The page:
Bram riffs on these opposites mainly through anthropomorphizing objects and animals while doing the inverse with the novel’s human beings: assigning them the qualities of animals or objects. The strategy begins immediately on page 2, where he describes Santa Monica Canyon, Whale’s neighborhood. “Seen from the air, both sides of the little valley are blue-eyed with swimming pools…[A] triangle of ocean tucked in the valley’s mouth loses its horizon and melts into white sky.”

Here landscape becomes face and ocean becomes tongue, suggesting Hollywood’s sensuality and beauty, its blue-eyed models and tongues making incursions into other faces, while at the same time figuratively laying the groundwork for what the reader will learn is part of Whale’s struggle: appearance vs. reality. To command respect in Hollywood, Whale has invented an upper class British past, projecting an image of himself as clever, educated, refined and confident while inside he worries that “his whole life is a poor cartoon, his love of beauty a clumsy aping of his betters.” Confused and fragmented after his stroke, Whale vacillates between embracing his false pretensions and giving reign to the truth. When he meets with a young man for an interview about his movies, he thinks, “This pretty story, made from the odds and ends of people he’s known and books he’s read, doesn’t feel as convincing as it once did. It hangs on him like a suit of clothes he’s too thin to wear anymore. The truth stands closer to him now, peering over his shoulder.” Through the metaphors Bram has a silent dialogue with readers, telling us that a lie is just a suit you can take off, but the truth is an actual person who can see you even when you don’t want to be seen.

When on p. 15 Whale approaches Boone in the yard for the first time he thinks, “What does he see? An old faggot, a withered fruit.” The play on the word “fruit” as a slur for a gay man is a bit tough and off-handed here, but becomes tender later, when Whale thinks of his plan to provoke Boone to kill him. “It had been beautiful in his imagination, beautiful and immediate, as simple as stepping into a lion’s cage. The beast would seize him in his claws and tear him apart with no more thought than a hungry boy ripping open an orange.” Here Boone=lion=boy and Whale, touchingly, becomes a sweet, humble orange. Elsewhere when Whale fantasizes Boone killing him he sees “….the enormous hands that would form fists like mallets. That blue tattoo like a price stamped on a melon.” Now Boone is the fruit, thicker-skinned and larger, but no less delicate and vulnerable inside than an orange. In this way Bram’s metaphors fuse Boone (young, poor, uneducated, and heterosexual) and Whale (elderly, well-off, educated and homosexual), making them one and the same in their humanity.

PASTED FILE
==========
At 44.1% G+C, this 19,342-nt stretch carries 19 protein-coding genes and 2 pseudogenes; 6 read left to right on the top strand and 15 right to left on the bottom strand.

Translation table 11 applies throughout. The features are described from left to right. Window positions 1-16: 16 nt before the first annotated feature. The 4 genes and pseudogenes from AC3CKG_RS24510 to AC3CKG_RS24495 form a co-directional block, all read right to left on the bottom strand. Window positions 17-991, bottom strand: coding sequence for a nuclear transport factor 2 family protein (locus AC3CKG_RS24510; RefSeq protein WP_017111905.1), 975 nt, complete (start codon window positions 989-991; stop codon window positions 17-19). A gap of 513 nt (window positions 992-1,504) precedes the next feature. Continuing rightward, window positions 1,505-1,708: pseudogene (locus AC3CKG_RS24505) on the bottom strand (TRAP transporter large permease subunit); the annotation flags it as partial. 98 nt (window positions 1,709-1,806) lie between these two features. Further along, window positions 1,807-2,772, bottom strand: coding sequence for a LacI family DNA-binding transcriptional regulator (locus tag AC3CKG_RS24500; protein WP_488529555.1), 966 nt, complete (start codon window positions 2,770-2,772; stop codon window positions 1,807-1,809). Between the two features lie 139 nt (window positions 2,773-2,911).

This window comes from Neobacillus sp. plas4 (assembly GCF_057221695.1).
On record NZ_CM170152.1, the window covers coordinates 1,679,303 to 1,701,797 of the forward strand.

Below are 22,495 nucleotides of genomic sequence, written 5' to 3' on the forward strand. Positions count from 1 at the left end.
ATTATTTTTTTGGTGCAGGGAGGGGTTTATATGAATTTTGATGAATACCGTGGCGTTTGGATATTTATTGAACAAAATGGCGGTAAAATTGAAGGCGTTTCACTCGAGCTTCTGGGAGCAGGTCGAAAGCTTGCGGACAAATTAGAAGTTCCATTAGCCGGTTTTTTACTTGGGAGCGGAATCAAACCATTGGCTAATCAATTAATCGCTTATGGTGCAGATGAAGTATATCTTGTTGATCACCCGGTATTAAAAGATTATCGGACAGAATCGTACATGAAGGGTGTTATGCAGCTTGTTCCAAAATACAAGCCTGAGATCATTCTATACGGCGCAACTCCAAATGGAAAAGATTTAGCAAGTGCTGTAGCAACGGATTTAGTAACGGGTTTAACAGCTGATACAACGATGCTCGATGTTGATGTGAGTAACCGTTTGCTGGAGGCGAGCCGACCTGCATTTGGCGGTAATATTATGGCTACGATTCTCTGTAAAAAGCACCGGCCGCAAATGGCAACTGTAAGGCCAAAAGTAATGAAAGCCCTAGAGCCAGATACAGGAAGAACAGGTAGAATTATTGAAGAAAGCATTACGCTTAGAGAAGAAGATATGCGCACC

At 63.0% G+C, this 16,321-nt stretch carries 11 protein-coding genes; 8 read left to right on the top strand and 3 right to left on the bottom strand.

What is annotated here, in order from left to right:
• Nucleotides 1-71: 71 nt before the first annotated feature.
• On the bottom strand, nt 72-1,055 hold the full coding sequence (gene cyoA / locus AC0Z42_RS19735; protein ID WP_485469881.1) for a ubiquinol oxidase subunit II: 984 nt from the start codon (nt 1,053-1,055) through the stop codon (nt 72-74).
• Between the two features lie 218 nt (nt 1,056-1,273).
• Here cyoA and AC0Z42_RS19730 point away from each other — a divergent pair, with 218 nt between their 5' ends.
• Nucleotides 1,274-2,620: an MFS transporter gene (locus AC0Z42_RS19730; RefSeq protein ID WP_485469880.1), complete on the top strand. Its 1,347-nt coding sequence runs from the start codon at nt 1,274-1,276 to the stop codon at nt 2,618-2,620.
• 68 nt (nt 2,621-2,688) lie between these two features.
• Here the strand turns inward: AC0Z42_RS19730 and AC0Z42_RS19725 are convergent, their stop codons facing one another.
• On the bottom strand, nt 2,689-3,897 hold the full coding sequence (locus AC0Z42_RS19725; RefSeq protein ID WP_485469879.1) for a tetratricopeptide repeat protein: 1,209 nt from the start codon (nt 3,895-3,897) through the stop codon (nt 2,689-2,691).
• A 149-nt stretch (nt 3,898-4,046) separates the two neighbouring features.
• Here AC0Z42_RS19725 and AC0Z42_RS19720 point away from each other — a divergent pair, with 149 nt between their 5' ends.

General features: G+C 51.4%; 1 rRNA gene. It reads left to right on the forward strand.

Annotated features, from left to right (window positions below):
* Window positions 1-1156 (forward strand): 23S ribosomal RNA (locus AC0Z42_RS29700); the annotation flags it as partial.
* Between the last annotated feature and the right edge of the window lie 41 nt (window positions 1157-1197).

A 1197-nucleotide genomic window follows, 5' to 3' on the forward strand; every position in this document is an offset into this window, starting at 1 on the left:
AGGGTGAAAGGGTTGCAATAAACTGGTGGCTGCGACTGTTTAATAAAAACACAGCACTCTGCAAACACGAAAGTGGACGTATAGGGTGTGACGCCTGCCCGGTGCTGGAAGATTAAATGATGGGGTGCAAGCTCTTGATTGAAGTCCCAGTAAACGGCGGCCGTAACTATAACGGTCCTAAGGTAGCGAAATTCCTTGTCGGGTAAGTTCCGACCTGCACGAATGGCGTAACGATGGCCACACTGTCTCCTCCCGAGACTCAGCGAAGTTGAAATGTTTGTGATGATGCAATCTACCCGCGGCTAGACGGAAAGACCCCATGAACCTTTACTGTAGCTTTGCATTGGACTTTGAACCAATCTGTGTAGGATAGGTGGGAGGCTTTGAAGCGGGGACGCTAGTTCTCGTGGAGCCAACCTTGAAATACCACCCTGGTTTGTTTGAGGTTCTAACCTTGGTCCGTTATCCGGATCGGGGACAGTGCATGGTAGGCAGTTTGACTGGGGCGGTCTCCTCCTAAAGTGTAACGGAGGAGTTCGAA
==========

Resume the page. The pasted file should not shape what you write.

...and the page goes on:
All of this metaphor builds the novel’s emotional complexity without letting it spin off into incomprehensible chaos because each comparison is apt in its narrow context. In addition, Bram remains close to the characters at every step, never allowing his own cleverness to hijack their perceptions. When Whale walks down to his art studio his first day home from the hospital he reflects that, “It feels good to find he has a body, something more corporeal than the achy joints and hospital gown floating behind him like a wedding train during his long weeks in hospital.” This is a comparison made by a man with Whale’s particular psyche: a gay man with an enormous yearning for dignity who nonetheless faces life with a lighthearted self-mockery that keeps the great pathos of his situation from sliding into self-pity. Bram also pulls off a kind of rhetorical magic here by exploiting the word  “gown,” oddly applied to scanty patient garb and the finest of wedding attire.

Of his pain medications, Whale thinks, “[T]he barbiturate is already taking effect, breaking circuits, turning out lights.” Whale’s weakness and dizziness is evoked with “he slowly stands up into gravity, a heavy marionette,” and about his intrusive memories and stroke-damaged brain, Bram says Whale, “is like a city during a blackout, all manner of deformed, forgotten creatures coming out to wander his pitch-black streets.”